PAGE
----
Armor is weird. It doesn't defend your body against attacks, it somehow either makes you super agile, or your opponent super clumsy. You'll never get his for 0 damage. Instead, the opponent will miss you entirely. It's not so bad in Baldur's Gate 2 like it was in BG1 where you could spend an hour just hacking away at an enemy because you can't hit him at all, but it's still there in many places.

"You must gather your party before venturing forth." Thank God the voice was at least soothing. You'll hear this a million times throughout the game, since you're not allowed to travel anywhere unless all your party is right next to each other at the exit - and even then, for every one that reaches the exit, you'll hear the guy say it again and again. That's five times when you want to exit (since the sixth doesn't count, as that would be your entire party, allowing you to venture forth). This is one thing that should have been fixed from BG1. There are parts in the game where I really don't want my entire party going. I may want to send my thief into someone's house to silently, stealthily steal something and then get out, but can't, so I have to take all six of my clumsy noise friends into the building and slaughter everyone because I couldn't get away with stealing the object.

The ending cinematic of the game is an obvious lure to buying the expansion pack. Boo!

Money is almost completely worthless in the game. At one part, you're required to obtain a large sum of cash (I'm not spoiling much here - it's one of the first quests of the game), and at first glance you wonder how you'll ever get that much gold. But soon, you'll not only have it, you'd have doubled, tripled, multiplied it by the tenth power.

There are a LOT of quests for you to do. I liked this, but it just got a little excessive at times. I'd be getting quest offers within quests within quests. I couldn't walk the streets at night for fear I might get mugged with a quest offer.

Some riddles were far too easy. They lead you to the obvious right answer every time.

It was a pretty good chance that at the end of every quest, you'd be facing some sort of spellcaster. It got a little old.

The Bottom Line
I was very reluctant to play this game. Whether you're a fan of the original, or AD&D, or not, or even if you hate it, you should love this game because undernieth the magic missiles and elves, there's a great story, executed better than any RPG I've seen before.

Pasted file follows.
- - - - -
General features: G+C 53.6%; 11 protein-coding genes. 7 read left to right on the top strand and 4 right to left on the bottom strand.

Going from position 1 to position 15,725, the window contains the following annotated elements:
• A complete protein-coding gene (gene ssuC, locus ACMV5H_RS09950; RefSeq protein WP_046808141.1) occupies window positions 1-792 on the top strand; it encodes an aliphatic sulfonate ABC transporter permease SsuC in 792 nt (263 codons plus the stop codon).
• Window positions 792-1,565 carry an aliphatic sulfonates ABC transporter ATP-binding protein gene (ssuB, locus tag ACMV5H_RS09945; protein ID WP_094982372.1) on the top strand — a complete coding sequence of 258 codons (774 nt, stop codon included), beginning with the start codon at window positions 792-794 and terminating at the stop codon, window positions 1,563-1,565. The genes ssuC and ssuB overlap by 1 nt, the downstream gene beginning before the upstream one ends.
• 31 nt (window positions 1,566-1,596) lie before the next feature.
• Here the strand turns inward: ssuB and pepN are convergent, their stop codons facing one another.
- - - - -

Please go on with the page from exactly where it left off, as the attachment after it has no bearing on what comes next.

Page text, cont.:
Windows · by kbmb (416) · 2002

An excellent conversion of the classic pen & paper game.

The Good
BioWare's Infinity engine does an excellent job of taking a basic, straight-forward role playing system and turning it into a vivid experiance, with the role of the game master replaced by the computer. A variety of treasures (spells and items), an easy character creation, and a lot of possible quests and errands (which change after restarting the game, with appr. eight possible paths) make this game replayable and fun.

The Bad
The game's music is repetitive and monotone. There is only one battle music, only one travel music, etc., and after several minutes of playing you'll open your favorite .mp3 and ignore the music entirely. Additionally, whenever you restart the game you have to do a tedious starting sequence, which is used as an "advanced tutorial" and bores experianced players.

The Bottom Line
Even if you don't like role playing games, try Baldur's Gate II- you can either play it as a slash and hack game or as a roleplaying game. It has a huge replayability factor (even with the annoying starting sequence) and the entire experiance is F-U-N.

Windows · by El-ad Amir (116) · 2000

An awesome game, even for complete newbies to D&D like me

The Good
Even though I had heard somewhat of how to play D&D in the past, my parents and others warned me away from it as it was "a tool of Satan." Well, they can forget that, because BG2 is a gift from God, it seems.

Even without my extensive knowledge of D&D's character creation and battle system, I eased into both quickly, and I feel like I know them well.

Graphics: Great! I especially liked how they drew little Boo (chaotic good hamster ranger; my favorite non-humanoid character) in with Minsc (chaotic good human ranger; my favorite male humanoid character).

Sound: Again, awesome. The music does not limit itself to just one selection for battle, nor one for travel; they change when you enter different areas. And your character's voices have so much appeal ("Go for the eyes, Boo, GO FOR THE EYES! YAAAA!" SQUEEEEK from Minsc) and pretty much anything Aerie says (Lawful good, elven (Avariel) mage/cleric; my favorite female humanoid character).

Gameplay: Pretty much what I expected from D&D, which is to say DEEP, involving and addictive. There are dozens and dozens of things to do in the game, so many that at some points you may feel swamped! That is a Good Thing(tm) though, as you never EVER have a shortage of quests.